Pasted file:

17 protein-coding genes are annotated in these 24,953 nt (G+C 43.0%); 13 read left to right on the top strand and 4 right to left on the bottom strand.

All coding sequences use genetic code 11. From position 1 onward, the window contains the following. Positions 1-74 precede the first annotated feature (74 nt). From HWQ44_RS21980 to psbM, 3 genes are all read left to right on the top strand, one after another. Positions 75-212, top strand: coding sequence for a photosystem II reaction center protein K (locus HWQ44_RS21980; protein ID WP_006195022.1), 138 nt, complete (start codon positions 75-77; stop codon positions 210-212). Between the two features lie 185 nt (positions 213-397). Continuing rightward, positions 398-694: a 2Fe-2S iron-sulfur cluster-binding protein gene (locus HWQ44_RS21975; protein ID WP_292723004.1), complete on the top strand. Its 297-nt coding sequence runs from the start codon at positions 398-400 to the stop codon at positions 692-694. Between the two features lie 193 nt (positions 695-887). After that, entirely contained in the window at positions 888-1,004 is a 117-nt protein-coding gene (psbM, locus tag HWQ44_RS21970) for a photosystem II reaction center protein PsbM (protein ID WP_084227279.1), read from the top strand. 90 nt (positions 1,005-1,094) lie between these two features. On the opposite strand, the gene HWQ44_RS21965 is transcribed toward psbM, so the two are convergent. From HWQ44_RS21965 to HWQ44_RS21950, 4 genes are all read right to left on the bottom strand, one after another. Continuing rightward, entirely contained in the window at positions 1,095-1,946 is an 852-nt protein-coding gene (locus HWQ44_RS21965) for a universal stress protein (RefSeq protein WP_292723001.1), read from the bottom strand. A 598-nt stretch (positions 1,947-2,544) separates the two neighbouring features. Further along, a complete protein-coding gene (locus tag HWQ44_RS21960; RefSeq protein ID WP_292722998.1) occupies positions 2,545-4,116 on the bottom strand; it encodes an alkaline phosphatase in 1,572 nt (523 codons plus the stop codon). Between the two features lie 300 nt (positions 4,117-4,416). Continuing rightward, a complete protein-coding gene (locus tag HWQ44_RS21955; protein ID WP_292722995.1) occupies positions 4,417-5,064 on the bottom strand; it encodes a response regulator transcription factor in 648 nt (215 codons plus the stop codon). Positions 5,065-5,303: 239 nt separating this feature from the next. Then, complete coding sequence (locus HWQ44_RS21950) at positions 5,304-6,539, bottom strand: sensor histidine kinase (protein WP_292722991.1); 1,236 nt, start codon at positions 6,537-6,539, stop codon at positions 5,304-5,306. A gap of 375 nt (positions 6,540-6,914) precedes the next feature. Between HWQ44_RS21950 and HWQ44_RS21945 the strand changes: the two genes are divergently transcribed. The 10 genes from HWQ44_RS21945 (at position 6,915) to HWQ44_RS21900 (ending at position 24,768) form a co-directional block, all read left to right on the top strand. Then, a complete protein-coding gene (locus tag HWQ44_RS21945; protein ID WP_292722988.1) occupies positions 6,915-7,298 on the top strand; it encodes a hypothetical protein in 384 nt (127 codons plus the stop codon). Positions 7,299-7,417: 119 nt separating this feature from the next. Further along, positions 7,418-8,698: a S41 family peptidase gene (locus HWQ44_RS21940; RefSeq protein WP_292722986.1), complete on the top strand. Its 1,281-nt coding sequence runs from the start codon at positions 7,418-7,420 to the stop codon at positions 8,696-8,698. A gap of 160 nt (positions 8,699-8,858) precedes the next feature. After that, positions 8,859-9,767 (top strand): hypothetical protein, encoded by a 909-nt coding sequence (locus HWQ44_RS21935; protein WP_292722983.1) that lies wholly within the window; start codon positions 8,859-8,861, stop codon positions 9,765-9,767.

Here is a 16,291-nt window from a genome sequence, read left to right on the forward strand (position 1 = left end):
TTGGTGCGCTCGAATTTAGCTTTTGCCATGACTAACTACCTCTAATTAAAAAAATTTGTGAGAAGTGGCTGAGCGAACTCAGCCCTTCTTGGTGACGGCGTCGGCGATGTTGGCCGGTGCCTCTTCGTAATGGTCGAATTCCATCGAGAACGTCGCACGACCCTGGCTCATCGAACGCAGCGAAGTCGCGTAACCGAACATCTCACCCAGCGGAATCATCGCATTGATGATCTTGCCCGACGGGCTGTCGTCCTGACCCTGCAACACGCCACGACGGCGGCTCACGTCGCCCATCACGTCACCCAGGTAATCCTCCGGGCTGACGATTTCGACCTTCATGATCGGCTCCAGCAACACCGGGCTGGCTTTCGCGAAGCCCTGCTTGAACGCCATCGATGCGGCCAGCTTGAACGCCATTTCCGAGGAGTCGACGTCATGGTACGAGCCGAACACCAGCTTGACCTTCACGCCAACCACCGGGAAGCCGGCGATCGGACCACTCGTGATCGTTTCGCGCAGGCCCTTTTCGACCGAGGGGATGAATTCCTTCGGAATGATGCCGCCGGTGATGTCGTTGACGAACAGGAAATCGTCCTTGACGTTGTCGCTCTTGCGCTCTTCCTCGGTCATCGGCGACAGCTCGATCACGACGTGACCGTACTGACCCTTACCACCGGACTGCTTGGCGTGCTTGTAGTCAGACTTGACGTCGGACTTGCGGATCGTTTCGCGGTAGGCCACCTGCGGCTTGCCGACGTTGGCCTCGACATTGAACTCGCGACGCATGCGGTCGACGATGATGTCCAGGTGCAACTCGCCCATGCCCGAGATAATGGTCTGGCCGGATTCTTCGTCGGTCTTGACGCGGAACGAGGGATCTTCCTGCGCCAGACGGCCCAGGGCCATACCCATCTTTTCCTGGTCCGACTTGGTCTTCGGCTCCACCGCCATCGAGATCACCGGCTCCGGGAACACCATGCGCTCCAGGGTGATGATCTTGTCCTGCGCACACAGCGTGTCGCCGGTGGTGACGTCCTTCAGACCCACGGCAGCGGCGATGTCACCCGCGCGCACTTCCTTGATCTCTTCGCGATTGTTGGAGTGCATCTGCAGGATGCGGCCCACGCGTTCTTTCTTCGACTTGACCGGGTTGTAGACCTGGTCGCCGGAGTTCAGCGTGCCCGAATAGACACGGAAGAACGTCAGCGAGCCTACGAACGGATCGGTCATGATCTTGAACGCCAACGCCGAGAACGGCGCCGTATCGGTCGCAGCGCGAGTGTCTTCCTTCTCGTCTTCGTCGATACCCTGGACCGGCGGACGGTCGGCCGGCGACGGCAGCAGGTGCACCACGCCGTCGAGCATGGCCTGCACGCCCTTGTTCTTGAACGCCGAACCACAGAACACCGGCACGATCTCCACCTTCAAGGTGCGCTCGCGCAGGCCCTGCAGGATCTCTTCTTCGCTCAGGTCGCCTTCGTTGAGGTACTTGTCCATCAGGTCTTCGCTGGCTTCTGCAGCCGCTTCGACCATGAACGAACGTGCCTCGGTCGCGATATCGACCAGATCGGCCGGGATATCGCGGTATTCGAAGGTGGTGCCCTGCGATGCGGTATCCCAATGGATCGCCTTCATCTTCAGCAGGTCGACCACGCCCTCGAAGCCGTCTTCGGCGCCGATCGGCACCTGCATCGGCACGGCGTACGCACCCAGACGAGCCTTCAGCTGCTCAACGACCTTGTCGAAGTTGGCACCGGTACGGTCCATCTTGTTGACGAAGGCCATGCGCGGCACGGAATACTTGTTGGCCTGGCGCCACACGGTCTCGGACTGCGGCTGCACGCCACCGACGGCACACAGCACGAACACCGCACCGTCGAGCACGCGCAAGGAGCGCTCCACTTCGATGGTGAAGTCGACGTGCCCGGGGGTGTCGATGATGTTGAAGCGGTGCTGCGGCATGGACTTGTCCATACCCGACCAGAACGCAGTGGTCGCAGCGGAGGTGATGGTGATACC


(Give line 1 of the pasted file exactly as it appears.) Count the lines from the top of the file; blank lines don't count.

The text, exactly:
17 protein-coding genes are annotated in these 24,953 nt (G+C 43.0%); 13 read left to right on the top strand and 4 right to left on the bottom strand.